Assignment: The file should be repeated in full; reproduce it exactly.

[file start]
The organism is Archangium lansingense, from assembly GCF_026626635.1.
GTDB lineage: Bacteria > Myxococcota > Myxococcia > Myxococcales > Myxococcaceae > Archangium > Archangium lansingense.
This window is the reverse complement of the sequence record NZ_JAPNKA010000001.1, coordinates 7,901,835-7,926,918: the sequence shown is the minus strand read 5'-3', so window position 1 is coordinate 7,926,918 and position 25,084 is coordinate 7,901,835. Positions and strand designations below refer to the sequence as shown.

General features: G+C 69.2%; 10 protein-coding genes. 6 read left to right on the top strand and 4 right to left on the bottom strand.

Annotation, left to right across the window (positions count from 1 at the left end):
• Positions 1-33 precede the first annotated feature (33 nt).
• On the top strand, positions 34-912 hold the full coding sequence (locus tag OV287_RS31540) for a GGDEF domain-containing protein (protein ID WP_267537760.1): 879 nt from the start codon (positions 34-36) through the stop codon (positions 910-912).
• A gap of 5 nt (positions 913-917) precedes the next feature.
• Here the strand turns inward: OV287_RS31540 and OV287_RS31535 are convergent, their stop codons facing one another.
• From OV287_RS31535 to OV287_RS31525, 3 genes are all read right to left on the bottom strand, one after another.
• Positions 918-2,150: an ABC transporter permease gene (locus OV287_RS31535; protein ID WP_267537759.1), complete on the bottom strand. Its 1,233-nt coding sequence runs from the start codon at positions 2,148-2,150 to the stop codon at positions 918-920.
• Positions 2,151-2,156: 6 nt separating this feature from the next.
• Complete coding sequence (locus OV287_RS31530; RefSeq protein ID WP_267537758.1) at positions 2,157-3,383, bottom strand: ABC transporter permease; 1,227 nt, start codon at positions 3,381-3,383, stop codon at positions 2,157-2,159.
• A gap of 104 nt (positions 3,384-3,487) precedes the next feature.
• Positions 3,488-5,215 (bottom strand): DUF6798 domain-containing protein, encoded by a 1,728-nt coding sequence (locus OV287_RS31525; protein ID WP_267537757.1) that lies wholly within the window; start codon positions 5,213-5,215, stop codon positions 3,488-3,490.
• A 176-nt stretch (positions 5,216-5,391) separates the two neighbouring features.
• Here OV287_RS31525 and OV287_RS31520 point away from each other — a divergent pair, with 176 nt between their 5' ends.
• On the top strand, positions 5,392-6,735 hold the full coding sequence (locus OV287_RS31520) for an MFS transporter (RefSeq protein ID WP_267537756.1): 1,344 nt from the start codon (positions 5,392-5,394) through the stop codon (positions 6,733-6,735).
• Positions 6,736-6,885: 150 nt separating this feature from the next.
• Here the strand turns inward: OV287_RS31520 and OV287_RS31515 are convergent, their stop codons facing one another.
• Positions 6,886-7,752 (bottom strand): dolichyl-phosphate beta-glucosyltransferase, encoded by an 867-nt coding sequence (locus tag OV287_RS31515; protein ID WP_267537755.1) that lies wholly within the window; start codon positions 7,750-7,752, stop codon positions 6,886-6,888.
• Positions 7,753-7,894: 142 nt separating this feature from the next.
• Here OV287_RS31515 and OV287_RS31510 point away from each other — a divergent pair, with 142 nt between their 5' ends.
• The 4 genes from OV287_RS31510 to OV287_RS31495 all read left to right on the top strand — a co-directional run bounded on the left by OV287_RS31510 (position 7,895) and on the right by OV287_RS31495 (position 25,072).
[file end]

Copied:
The organism is Archangium lansingense, from assembly GCF_026626635.1.
GTDB lineage: Bacteria > Myxococcota > Myxococcia > Myxococcales > Myxococcaceae > Archangium > Archangium lansingense.
This window is the reverse complement of the sequence record NZ_JAPNKA010000001.1, coordinates 7,901,835-7,926,918: the sequence shown is the minus strand read 5'-3', so window position 1 is coordinate 7,926,918 and position 25,084 is coordinate 7,901,835. Positions and strand designations below refer to the sequence as shown.

General features: G+C 69.2%; 10 protein-coding genes. 6 read left to right on the top strand and 4 right to left on the bottom strand.

Annotation, left to right across the window (positions count from 1 at the left end):
• Positions 1-33 precede the first annotated feature (33 nt).
• On the top strand, positions 34-912 hold the full coding sequence (locus tag OV287_RS31540) for a GGDEF domain-containing protein (protein ID WP_267537760.1): 879 nt from the start codon (positions 34-36) through the stop codon (positions 910-912).
• A gap of 5 nt (positions 913-917) precedes the next feature.
• Here the strand turns inward: OV287_RS31540 and OV287_RS31535 are convergent, their stop codons facing one another.
• From OV287_RS31535 to OV287_RS31525, 3 genes are all read right to left on the bottom strand, one after another.
• Positions 918-2,150: an ABC transporter permease gene (locus OV287_RS31535; protein ID WP_267537759.1), complete on the bottom strand. Its 1,233-nt coding sequence runs from the start codon at positions 2,148-2,150 to the stop codon at positions 918-920.
• Positions 2,151-2,156: 6 nt separating this feature from the next.
• Complete coding sequence (locus OV287_RS31530; RefSeq protein ID WP_267537758.1) at positions 2,157-3,383, bottom strand: ABC transporter permease; 1,227 nt, start codon at positions 3,381-3,383, stop codon at positions 2,157-2,159.
• A gap of 104 nt (positions 3,384-3,487) precedes the next feature.
• Positions 3,488-5,215 (bottom strand): DUF6798 domain-containing protein, encoded by a 1,728-nt coding sequence (locus OV287_RS31525; protein ID WP_267537757.1) that lies wholly within the window; start codon positions 5,213-5,215, stop codon positions 3,488-3,490.
• A 176-nt stretch (positions 5,216-5,391) separates the two neighbouring features.
• Here OV287_RS31525 and OV287_RS31520 point away from each other — a divergent pair, with 176 nt between their 5' ends.
• On the top strand, positions 5,392-6,735 hold the full coding sequence (locus OV287_RS31520) for an MFS transporter (RefSeq protein ID WP_267537756.1): 1,344 nt from the start codon (positions 5,392-5,394) through the stop codon (positions 6,733-6,735).
• Positions 6,736-6,885: 150 nt separating this feature from the next.
• Here the strand turns inward: OV287_RS31520 and OV287_RS31515 are convergent, their stop codons facing one another.
• Positions 6,886-7,752 (bottom strand): dolichyl-phosphate beta-glucosyltransferase, encoded by an 867-nt coding sequence (locus tag OV287_RS31515; protein ID WP_267537755.1) that lies wholly within the window; start codon positions 7,750-7,752, stop codon positions 6,886-6,888.
• Positions 7,753-7,894: 142 nt separating this feature from the next.
• Here OV287_RS31515 and OV287_RS31510 point away from each other — a divergent pair, with 142 nt between their 5' ends.
• The 4 genes from OV287_RS31510 to OV287_RS31495 all read left to right on the top strand — a co-directional run bounded on the left by OV287_RS31510 (position 7,895) and on the right by OV287_RS31495 (position 25,072).